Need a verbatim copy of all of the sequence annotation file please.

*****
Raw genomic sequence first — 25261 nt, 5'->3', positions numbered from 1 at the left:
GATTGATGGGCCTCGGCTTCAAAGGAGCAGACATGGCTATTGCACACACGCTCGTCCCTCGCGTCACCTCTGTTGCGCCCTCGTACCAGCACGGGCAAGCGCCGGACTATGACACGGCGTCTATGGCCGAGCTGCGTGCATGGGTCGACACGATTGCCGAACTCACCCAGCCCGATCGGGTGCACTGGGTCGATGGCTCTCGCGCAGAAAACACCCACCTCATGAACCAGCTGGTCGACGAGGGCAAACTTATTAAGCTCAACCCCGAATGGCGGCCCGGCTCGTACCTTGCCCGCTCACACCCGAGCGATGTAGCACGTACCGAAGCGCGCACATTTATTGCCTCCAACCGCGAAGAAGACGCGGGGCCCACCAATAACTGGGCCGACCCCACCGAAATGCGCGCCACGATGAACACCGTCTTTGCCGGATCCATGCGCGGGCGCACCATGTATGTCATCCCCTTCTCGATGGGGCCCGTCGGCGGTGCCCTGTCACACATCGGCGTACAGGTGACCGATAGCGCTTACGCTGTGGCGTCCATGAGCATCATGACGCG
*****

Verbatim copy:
Raw genomic sequence first — 25261 nt, 5'->3', positions numbered from 1 at the left:
GATTGATGGGCCTCGGCTTCAAAGGAGCAGACATGGCTATTGCACACACGCTCGTCCCTCGCGTCACCTCTGTTGCGCCCTCGTACCAGCACGGGCAAGCGCCGGACTATGACACGGCGTCTATGGCCGAGCTGCGTGCATGGGTCGACACGATTGCCGAACTCACCCAGCCCGATCGGGTGCACTGGGTCGATGGCTCTCGCGCAGAAAACACCCACCTCATGAACCAGCTGGTCGACGAGGGCAAACTTATTAAGCTCAACCCCGAATGGCGGCCCGGCTCGTACCTTGCCCGCTCACACCCGAGCGATGTAGCACGTACCGAAGCGCGCACATTTATTGCCTCCAACCGCGAAGAAGACGCGGGGCCCACCAATAACTGGGCCGACCCCACCGAAATGCGCGCCACGATGAACACCGTCTTTGCCGGATCCATGCGCGGGCGCACCATGTATGTCATCCCCTTCTCGATGGGGCCCGTCGGCGGTGCCCTGTCACACATCGGCGTACAGGTGACCGATAGCGCTTACGCTGTGGCGTCCATGAGCATCATGACGCG